There seems little doubt that the solar-power industry has a bright future. In the drive to decrease dependence on fossil fuels, solar is often touted as the most promising renewable-energy solution. Venture capital investment in the industry grew from $150 million in 2005 to more than $1 billion in 2007, Greentech Media Research reports. Greentech expects that number to jump an additional $2.5 billion by 2010.
More money may also come flooding in from Uncle Sam: A bill currently before the Senate could shift about $18 billion of subsidies for big oil companies into wind and solar energy. The bill, approved by the House of Representatives last week, would extend the 30 percent investment tax credit for solar projects.
That's the bullish case. But a closer look shows that the near-term outlook is getting a bit cloudy for solar companies. At Piper Jaffray's Clean Technology and Renewables Conference in late February, senior research analyst Jesse Pichel said the industry is headed for a shakeout. Banc of America Securities analyst Eric Brown recently turned cautious on the group on grounds that "industry fundamentals are increasingly difficult."
At issue is the worldwide shortage of polysilicon, a vital ingredient in photovoltaic cells, which has dogged the industry by pushing spot prices of the material sky high. Yet a turning point will come when capacity exceeds demand, as polysilicon makers have been ramping up production. In a recent report, Citigroup says that could happen as early as the second half of 2009: "A significant increase in new polysilicon capacity would likely cause industry oversupply, resulting in a potential industry cyclical correction which could drive down both polysilicon and module prices." Citigroup analysts expect the industry to be 33 percent oversupplied in 2010.
Another dark cloud for solar, says Brown, is slowing demand in Spain and Germany, both considered key markets because of government incentives that have sped solar development. Brown sees decelerating demand in the two countries over the next six to 12 months because of declining subsidies, according to a recent research note.
So how do you separate the winners from the losers among solar stocks, which have suffered steep losses this year? (Among the casualties: SunPower is down 49 percent in 2008, Evergreen Solar 55 percent, and Solarfun 65 percent.) According to Citigroup, companies best positioned to survive a potential industry downturn are low-cost providers with "superior scale." Here are a few suggestions from the experts:
The current industry darling is Suntech Power Holdings, which Citigroup analysts recently crowned "the best positioned solar company in China." The company is expected to pass Japan's Sharp Corp. this year to become the world's largest maker of solar cells. On February 20, investors punished Suntech's shares with a 12 percent sell-off (the stock is down 55 percent so far this year). Suntech maintained its initial 2008 production outlook of 530 megawatts of power. Most analysts had expected the company to boost its shipments to 600 to 700 megawatts.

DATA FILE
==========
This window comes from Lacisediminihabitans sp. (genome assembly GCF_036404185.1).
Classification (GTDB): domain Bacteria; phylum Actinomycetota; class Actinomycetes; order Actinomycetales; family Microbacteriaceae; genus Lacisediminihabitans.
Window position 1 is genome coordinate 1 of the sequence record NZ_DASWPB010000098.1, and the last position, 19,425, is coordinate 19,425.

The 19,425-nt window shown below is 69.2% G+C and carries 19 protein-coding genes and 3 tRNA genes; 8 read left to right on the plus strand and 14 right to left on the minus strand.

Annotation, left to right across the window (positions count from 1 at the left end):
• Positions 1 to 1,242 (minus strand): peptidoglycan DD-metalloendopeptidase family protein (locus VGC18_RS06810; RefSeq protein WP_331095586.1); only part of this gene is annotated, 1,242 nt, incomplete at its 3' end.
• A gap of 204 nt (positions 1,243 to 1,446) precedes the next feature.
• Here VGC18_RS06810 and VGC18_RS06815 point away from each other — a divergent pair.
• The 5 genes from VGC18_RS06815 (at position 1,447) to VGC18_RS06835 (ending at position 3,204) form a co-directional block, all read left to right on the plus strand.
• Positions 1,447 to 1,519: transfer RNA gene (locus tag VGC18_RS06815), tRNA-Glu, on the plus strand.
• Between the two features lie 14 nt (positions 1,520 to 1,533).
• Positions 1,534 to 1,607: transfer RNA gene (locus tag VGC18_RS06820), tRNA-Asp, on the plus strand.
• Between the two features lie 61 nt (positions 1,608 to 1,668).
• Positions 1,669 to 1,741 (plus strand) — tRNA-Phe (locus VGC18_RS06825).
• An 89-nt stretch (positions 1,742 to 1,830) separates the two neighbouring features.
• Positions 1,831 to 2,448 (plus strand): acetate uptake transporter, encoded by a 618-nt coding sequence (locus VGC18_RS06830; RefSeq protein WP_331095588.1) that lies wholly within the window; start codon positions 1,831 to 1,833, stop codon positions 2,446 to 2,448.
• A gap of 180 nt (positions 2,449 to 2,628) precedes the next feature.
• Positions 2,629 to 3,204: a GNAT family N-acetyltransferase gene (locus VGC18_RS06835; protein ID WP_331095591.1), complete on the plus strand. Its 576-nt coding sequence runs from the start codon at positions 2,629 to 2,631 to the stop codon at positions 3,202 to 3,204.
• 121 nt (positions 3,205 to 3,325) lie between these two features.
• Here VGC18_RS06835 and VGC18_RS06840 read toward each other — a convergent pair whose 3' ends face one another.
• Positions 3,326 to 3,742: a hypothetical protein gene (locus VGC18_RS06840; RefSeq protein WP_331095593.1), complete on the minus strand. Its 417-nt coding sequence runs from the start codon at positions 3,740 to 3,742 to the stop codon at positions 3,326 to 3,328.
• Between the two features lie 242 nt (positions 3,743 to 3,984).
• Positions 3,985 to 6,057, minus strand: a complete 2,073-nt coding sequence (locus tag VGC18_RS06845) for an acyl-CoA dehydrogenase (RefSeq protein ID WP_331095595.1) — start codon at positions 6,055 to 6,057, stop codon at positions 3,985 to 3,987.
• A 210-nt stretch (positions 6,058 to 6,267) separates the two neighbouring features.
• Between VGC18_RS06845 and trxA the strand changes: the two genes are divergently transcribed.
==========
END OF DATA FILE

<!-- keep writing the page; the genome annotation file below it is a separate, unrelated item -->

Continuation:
But with polysilicon prices on the rise, Suntech is focusing on preserving its bottom line rather than expanding production. The company has shifted more production to the second half of the year in hopes that prices for polysilicon will fall. "This has resulted in what we believe is a healthy re-rating of street numbers as well as the stock price...we believe estimates are conservative enough that upside to estimates is likely," Citigroup analysts wrote in a note to clients February 27. Citigroup sees Suntech's shares, recently $37, hitting $55 within the next 12 months.
Given the bottleneck in polysilicon supply, Jerry Jordan of the Jordan Opportunity fund is bullish on MEMC Electronic Materials, a leading supplier of silicon wafers to the solar and semiconductor industries. As one of the few companies that make silicon wafers, MEMC has actually benefited from the silicon shortage. "Others are trying to ramp up capacity, but they appear to be hitting snags," Jordan says. The shares of this St. Peters, Mo.-based company, recently $78, are down from $94 in December. Jordan thinks they're worth $100.
Another way to play it safe is through a big, solid technology company that provides some solar exposure. Kevin Landis of the newly launched Firsthand Alternative Energy fund likes Santa Clara, Calif., tech giant Applied Materials. The company announced this week that it had signed agreements to supply and install equipment for "multiple solar factories" for a private company based outside of the United States. In a research note, Citigroup analyst Timothy Arcuri said the $1.9 billion deal is about five times as large as any other order or project the company has ever received. "They know how to think big, and they know how to drive costs," Landis says, adding that the stock, recently $20, is reasonably priced. "Here's a way to get solar exposure without having to pay too much for it."